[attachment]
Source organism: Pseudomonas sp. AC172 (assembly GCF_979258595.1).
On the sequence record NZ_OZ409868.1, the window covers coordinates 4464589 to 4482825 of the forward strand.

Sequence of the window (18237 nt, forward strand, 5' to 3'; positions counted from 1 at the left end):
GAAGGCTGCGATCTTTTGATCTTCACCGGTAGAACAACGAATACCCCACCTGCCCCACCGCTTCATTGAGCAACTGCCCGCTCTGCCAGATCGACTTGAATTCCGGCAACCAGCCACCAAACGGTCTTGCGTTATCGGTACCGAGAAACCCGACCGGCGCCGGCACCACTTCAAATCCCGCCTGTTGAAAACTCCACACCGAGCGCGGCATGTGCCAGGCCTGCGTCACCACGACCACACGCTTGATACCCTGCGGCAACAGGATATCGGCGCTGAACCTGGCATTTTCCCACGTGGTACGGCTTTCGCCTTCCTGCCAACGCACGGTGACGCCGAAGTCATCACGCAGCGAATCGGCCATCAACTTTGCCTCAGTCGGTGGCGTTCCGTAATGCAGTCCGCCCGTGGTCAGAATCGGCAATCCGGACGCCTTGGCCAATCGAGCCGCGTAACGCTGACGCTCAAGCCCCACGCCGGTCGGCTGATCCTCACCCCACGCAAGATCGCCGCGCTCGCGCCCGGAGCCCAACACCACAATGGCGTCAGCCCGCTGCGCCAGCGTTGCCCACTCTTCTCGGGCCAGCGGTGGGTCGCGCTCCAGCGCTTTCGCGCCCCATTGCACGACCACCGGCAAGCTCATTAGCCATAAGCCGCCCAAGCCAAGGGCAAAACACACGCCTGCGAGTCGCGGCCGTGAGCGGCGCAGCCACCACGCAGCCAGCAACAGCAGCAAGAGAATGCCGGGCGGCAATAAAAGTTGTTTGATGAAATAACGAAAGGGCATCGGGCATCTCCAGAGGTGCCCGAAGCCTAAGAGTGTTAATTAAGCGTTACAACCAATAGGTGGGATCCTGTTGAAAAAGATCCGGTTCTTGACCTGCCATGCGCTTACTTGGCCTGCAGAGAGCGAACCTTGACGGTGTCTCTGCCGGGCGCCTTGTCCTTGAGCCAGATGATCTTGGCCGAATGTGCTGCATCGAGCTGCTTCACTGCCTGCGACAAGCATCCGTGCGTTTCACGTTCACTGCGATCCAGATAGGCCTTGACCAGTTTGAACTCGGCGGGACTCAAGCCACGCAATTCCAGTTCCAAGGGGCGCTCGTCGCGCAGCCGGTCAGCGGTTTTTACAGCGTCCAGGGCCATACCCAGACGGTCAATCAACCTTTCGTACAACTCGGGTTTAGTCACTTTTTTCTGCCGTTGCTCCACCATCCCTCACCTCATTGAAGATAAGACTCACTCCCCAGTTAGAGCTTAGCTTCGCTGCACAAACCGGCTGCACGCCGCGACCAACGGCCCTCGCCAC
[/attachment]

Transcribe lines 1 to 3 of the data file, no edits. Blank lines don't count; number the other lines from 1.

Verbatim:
Source organism: Pseudomonas sp. AC172 (assembly GCF_979258595.1).
On the sequence record NZ_OZ409868.1, the window covers coordinates 4464589 to 4482825 of the forward strand.

Sequence of the window (18237 nt, forward strand, 5' to 3'; positions counted from 1 at the left end):